‘Nile’ Once Again Brings to Life the Fastidious Hercule Poirot


By Richard Roeper

Signal Contributing Writer

‘Death on the Nile’

*** (out of four)

20th Century Studios presents a film directed by Kenneth Branagh and written by Michael Green, based on the novel by Agatha Christie. Rated PG-13. In theaters.

When we think of the greatest mustachioed characters in movie history, certain names come to mind: Rhett Butler and Rufus T. Firefly, Charlie Chaplin in myriad roles and even the likes of the Stranger in “The Big Lebowski,” Lando Calrissian in “The Empire Strikes Back” and Bill “The Butcher” Cutting in “Gangs of New York.”

Until now, though, I’m not sure we’ve ever seen a movie with an entire Mustache Prologue, telling the origin story of one of the most famous crumb-catchers of all time: that stylish and impressive creation gracing the face of Detective Hercule Poirot, portrayed on TV and in the movies through the years by Albert Finney, Alfred Molina, David Suchet, Peter Ustinov — and by Kenneth Branagh in “Murder on the Orient Express” (2017) and “Death on the Nile,” both of which Branagh also directed.

Before we get to the slow-moving but ultimately juicy and satisfying murder mystery in “Nile,” director Branagh and screenwriter Michael Green plunge us into a harrowing black-and-white prologue set during World War I, where a digitally de-aged Branagh plays a brave, clean-shaven young soldier who — well, let’s just say we learn why Hercule grew that facial hair and is never, ever shaving it off.

Cut to 1937, with a deadly romantic triangle that ignites in a speakeasy in London and quickly segues to the marvelously appointed luxury riverboat the S.S. Karnak, which has been commissioned by the obscenely wealthy heiress Linnet Ridgeway- Doyle (Gal Gadot) for a honeymoon cruise down the Nile.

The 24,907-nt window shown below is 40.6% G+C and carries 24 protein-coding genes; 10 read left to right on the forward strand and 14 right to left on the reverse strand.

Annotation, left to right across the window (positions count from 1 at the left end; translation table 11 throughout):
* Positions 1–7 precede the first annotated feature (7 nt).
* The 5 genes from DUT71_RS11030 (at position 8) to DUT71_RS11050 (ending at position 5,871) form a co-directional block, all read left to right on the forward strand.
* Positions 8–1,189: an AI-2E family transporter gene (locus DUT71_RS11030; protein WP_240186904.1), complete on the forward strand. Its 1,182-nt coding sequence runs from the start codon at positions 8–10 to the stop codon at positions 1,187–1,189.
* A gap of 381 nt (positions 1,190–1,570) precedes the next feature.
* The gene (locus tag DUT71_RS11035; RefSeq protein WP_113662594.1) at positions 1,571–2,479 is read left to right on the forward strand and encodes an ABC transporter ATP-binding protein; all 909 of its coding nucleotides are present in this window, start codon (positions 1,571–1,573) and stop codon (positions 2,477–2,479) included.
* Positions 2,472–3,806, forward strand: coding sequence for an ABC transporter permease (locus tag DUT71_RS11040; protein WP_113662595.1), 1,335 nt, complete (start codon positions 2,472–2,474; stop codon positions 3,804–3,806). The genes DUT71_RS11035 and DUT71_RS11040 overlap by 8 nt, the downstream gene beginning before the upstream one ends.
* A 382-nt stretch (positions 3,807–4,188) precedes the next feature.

Among the guests, nearly all of whom have motive for murder — or could wind up dead:

• Poirot, who was on vacation in Egypt when he ran into his dashing confidante, Bouc (Thom Bateman), and Bouc’s judgmental mother, Euphemia (Annette Bening). Next thing you know, ol’ Poirot is being dragged along for a wedding celebration!

• The dashing but sweaty bounder Simon Doyle (Armie Hammer), who was engaged to the seemingly sweet Jacqueline de Bellefort (Emma Mackey) but dumped her for Jacqueline’s best friend, the aforementioned Linnet.

• The jazz singer/guitarist Salome Otterbourne (Sophie Okonedo) and her niece/manager, Rosalie (Letitia Wright).

• A gentleman doctor (Russell Brand), a wealthy socialite turned Communist (Jennifer Saunders), the socialite’s nurse and companion (Dawn French), a French maid (Rose Leslie) and Linnet’s cousin/lawyer (Ali Fazal).

• Oh, and the jilted Jacqueline, who has become obsessed with Simon and Linnet, is convinced Simon still loves her, has joined the group and is packing a small pistol, greatly increasing the chances of a DEATH. On the NILE.

The production design and the costumes are as lavish and eye-popping as you’d expect, but even though “Death on the Nile” had a bigger budget than “Murder on the Orient Express,” it actually looks less expensive. It almost always feels as if we’re in an enormous tank on a soundstage (as we often are), with the actors competing with CGI backgrounds. As for the murder mystery, some of the supporting players barely get enough screen time or enough of a backstory to be considered serious suspects, but even when “Death on the Nile” skirts the edge of camp, the fastidious and melancholy Poirot is always there to guide us through the rough spots and solve the case in the nick of time.

Always while keeping that elaborate ‘stache intact, not a whisker out of place.

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